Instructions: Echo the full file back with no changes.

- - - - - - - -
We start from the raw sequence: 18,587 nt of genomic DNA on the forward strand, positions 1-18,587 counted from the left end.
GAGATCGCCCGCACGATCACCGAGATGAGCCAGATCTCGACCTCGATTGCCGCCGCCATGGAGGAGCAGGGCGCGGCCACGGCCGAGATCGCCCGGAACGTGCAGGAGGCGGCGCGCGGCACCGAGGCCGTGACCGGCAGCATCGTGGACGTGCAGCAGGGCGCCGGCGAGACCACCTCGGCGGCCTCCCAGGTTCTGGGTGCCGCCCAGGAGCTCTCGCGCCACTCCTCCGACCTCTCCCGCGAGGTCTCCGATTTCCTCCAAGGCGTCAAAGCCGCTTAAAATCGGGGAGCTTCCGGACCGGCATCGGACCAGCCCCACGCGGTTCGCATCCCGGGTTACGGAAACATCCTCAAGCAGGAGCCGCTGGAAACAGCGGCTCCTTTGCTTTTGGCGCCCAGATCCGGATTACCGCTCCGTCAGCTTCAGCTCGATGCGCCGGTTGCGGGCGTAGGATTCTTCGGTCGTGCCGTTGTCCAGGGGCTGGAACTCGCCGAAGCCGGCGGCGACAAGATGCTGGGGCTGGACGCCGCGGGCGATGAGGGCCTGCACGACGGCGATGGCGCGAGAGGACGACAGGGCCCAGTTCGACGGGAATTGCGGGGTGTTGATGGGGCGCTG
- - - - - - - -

We start from the raw sequence: 18,587 nt of genomic DNA on the forward strand, positions 1-18,587 counted from the left end.
GAGATCGCCCGCACGATCACCGAGATGAGCCAGATCTCGACCTCGATTGCCGCCGCCATGGAGGAGCAGGGCGCGGCCACGGCCGAGATCGCCCGGAACGTGCAGGAGGCGGCGCGCGGCACCGAGGCCGTGACCGGCAGCATCGTGGACGTGCAGCAGGGCGCCGGCGAGACCACCTCGGCGGCCTCCCAGGTTCTGGGTGCCGCCCAGGAGCTCTCGCGCCACTCCTCCGACCTCTCCCGCGAGGTCTCCGATTTCCTCCAAGGCGTCAAAGCCGCTTAAAATCGGGGAGCTTCCGGACCGGCATCGGACCAGCCCCACGCGGTTCGCATCCCGGGTTACGGAAACATCCTCAAGCAGGAGCCGCTGGAAACAGCGGCTCCTTTGCTTTTGGCGCCCAGATCCGGATTACCGCTCCGTCAGCTTCAGCTCGATGCGCCGGTTGCGGGCGTAGGATTCTTCGGTCGTGCCGTTGTCCAGGGGCTGGAACTCGCCGAAGCCGGCGGCGACAAGATGCTGGGGCTGGACGCCGCGGGCGATGAGGGCCTGCACGACGGCGATGGCGCGAGAGGACGACAGGGCCCAGTTCGACGGGAATTGCGGGGTGTTGATGGGGCGCTG